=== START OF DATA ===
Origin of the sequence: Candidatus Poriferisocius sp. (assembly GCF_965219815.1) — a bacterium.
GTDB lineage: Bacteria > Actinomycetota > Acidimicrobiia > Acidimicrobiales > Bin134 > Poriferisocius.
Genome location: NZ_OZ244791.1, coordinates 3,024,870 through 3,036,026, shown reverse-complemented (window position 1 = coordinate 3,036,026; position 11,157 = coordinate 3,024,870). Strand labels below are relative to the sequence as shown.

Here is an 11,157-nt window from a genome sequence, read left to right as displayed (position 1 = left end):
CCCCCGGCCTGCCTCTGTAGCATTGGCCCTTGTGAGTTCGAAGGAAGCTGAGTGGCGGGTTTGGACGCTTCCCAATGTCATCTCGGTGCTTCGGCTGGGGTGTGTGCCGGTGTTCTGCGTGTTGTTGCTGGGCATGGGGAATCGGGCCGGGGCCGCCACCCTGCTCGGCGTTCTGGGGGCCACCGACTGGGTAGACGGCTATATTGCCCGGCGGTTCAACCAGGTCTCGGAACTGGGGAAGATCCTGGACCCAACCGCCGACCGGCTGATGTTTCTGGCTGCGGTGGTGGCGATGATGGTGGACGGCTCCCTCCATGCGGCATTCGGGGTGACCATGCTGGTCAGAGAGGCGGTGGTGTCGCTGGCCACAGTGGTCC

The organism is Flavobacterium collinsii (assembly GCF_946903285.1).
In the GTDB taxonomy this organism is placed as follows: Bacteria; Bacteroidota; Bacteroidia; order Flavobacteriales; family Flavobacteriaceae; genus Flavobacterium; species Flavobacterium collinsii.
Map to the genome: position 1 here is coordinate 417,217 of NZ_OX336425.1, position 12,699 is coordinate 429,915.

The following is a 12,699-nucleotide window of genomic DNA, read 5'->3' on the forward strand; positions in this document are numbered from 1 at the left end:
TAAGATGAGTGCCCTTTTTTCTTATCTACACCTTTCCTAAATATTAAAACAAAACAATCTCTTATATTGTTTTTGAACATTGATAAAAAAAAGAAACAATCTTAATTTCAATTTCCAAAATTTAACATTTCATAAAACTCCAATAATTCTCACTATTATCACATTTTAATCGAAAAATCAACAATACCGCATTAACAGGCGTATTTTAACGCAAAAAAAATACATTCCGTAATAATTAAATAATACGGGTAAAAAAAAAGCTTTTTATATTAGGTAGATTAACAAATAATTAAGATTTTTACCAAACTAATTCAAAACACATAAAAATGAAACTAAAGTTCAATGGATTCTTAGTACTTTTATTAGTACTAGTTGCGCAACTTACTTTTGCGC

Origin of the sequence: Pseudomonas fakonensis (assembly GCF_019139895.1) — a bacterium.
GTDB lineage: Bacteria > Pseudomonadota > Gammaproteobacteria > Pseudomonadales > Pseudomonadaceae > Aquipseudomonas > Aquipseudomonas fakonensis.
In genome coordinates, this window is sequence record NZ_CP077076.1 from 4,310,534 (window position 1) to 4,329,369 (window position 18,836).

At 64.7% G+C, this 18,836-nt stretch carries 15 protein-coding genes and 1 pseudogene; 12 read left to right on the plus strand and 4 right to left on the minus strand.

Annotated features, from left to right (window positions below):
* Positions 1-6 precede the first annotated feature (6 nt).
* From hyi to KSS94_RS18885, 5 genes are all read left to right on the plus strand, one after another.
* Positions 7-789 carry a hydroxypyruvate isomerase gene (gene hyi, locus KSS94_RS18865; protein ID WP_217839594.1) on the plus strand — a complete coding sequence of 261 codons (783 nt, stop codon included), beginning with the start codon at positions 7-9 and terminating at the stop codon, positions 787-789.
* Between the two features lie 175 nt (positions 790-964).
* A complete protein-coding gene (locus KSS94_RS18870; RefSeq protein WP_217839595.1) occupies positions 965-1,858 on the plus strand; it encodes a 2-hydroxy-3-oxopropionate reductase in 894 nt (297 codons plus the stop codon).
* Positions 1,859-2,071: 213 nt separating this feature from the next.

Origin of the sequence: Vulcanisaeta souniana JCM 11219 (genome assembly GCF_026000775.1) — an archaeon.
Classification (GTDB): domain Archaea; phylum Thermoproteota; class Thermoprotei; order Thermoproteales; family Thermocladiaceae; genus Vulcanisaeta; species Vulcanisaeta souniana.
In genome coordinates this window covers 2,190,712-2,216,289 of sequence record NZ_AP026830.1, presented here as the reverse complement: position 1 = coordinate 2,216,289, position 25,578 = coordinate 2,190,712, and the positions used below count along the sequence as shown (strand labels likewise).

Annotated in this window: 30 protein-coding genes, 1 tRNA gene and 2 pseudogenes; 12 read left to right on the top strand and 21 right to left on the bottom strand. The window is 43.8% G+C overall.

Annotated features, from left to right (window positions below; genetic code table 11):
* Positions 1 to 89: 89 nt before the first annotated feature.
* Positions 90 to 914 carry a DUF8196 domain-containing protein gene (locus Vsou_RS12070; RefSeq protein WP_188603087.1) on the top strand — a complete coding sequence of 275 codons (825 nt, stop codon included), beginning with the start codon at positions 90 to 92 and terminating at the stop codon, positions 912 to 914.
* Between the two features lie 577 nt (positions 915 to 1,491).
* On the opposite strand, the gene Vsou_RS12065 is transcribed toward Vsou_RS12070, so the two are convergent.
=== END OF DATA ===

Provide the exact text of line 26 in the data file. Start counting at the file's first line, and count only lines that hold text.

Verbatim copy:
Annotated features, from left to right (window positions below; genetic code table 11):